"It wasn't even a thought in my head," she said. "I ran for a couple of positions and winning those positions, even losing some, it made you feel like 'Oh my God, this is really what politicians go through,' all the campaigning, everything. It really opens your eyes and I'm just like 'Wow, I might want to do this."
But while short programs like Girls State may spur an initial interest, experts and studies say the work must go further than that if we're going to see women achieve parity in politics.
It wouldn't surprise anyone today to see girls involved in student government at their high schools or serving as class presidents. But something happens in between that point, when girls are willing to put themselves forward and ask their peers for votes, and when they're looking at career paths.
"It comes down to the same thing as for adult women: Girls don't ever think they'll be qualified enough," said Anne Moses, president of IGNITE, an Oakland, Calif.-based organization that works to get girls and young women involved in politics. "Even looking forward, they don't see that changing."
Research shows that the gender gap when it comes to political ambition runs deep, and starts early. A 2013 study by American University professor Jennifer Lawless and Loyola Marymount University professor Richard Fox of 2,100 male and female college students found that young men were twice as likely to have thought "many times" about running for office. Women were 20 percentage points more likely to say they'd never considered it. Given a choice of potential careers, women were far less likely to say they would want to be a mayor, member of congress or president.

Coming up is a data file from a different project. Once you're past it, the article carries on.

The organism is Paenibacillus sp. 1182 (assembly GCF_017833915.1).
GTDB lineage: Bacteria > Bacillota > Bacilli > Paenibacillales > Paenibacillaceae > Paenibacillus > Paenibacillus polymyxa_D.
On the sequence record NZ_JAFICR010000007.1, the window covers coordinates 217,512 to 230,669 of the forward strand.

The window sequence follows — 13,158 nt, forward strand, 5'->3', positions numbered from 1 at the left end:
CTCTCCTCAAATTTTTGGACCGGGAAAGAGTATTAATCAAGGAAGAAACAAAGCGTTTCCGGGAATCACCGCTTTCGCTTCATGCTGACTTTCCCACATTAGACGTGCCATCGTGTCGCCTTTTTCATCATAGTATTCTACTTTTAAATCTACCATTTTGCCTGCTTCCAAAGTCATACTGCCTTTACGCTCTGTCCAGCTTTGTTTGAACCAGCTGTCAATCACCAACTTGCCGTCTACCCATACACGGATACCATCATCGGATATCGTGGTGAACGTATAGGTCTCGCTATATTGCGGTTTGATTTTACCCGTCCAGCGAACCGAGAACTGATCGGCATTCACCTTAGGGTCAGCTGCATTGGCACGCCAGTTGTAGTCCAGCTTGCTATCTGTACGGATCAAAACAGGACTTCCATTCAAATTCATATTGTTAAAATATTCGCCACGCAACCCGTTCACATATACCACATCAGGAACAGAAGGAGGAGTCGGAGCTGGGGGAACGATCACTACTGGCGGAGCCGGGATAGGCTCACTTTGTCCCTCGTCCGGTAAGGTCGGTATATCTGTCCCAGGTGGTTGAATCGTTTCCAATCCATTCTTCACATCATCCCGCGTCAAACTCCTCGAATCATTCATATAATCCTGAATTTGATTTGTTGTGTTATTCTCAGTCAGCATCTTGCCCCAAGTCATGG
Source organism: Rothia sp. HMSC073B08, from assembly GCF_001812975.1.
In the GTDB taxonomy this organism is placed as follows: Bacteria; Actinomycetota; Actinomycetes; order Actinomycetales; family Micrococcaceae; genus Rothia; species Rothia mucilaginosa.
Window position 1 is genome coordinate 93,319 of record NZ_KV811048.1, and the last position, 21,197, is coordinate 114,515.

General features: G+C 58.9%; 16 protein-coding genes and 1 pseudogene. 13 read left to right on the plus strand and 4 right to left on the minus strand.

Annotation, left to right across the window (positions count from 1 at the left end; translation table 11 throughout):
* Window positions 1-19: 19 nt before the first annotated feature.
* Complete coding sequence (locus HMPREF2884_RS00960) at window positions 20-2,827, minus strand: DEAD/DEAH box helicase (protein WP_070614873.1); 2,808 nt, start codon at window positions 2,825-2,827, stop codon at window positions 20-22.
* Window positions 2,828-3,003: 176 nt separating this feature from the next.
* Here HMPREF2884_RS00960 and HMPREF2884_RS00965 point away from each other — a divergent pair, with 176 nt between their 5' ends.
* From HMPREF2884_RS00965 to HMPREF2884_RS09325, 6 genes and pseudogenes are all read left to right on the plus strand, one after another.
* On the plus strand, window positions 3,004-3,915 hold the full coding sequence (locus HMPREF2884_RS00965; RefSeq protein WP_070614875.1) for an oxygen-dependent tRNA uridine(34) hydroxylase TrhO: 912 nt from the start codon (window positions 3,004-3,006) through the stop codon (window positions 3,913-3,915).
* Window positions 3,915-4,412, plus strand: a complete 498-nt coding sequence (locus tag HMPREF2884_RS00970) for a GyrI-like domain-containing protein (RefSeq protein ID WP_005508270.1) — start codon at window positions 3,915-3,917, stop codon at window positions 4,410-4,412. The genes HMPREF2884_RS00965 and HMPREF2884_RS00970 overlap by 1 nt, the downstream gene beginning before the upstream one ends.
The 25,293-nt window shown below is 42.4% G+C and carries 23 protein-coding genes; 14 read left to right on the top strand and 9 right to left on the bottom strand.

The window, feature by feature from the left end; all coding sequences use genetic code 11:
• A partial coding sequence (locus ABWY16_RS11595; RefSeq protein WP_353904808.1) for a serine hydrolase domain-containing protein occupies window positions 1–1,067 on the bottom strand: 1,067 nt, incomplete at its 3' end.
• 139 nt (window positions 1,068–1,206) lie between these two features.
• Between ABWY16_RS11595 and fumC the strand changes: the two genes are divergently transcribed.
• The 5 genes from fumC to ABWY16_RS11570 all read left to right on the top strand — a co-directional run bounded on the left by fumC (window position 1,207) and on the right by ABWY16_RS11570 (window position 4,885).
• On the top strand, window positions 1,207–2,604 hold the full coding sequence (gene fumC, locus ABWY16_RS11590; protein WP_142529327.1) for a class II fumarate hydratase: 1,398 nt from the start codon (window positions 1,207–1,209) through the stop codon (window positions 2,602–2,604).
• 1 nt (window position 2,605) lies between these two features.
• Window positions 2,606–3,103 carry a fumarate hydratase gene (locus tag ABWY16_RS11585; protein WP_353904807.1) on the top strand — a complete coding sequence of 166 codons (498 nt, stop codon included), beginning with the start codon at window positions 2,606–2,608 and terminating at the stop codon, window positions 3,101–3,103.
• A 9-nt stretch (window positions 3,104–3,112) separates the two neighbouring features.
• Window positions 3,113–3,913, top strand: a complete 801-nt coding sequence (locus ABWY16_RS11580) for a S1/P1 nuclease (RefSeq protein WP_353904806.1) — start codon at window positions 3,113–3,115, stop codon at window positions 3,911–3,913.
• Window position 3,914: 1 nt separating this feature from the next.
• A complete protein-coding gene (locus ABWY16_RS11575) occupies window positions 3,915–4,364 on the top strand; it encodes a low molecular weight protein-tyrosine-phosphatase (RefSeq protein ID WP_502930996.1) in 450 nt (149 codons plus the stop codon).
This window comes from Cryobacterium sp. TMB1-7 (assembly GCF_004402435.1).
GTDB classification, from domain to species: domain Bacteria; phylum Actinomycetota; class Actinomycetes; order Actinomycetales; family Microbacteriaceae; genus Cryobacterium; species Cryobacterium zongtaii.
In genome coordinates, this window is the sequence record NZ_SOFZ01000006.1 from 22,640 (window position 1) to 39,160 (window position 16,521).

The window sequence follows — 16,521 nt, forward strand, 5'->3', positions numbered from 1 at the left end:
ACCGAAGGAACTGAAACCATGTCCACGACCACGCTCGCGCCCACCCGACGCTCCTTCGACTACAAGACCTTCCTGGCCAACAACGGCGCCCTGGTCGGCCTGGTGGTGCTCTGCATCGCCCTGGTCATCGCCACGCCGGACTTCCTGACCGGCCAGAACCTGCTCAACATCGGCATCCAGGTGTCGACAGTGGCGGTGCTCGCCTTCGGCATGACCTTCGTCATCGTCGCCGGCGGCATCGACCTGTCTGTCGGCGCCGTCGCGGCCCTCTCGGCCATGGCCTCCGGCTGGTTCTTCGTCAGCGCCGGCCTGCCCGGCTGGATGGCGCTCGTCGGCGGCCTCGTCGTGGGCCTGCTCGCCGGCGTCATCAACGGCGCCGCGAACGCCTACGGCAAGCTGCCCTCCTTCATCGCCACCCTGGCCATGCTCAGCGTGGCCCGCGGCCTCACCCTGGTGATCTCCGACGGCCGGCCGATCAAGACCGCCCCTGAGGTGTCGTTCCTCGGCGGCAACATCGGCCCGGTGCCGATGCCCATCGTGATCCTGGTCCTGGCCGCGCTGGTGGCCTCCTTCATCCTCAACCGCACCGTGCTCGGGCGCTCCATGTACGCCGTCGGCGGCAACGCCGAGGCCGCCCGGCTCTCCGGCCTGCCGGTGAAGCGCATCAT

The study argues that "political socialization" is one of the factors behind the gap. While boys and girls grew up in households where they were exposed to the same level of political activity, like watching or discussing the news, far fewer girls and young women were encouraged by their parents or other adults in their lives to run for office.
Early on, parents were supportive at similar levels for each gender: 24 percent of male respondents said their parents encouraged them to run for student government, compared to 25 percent of female respondents. But when it comes to running for office later in life, there's a significant gap: 40 percent of men said they were encouraged to run by their parents, compared to 29 percent of women. That disparity is equally reflected in girls' interactions with a variety of other adults in their lives, such as teachers, coaches, or grandparents.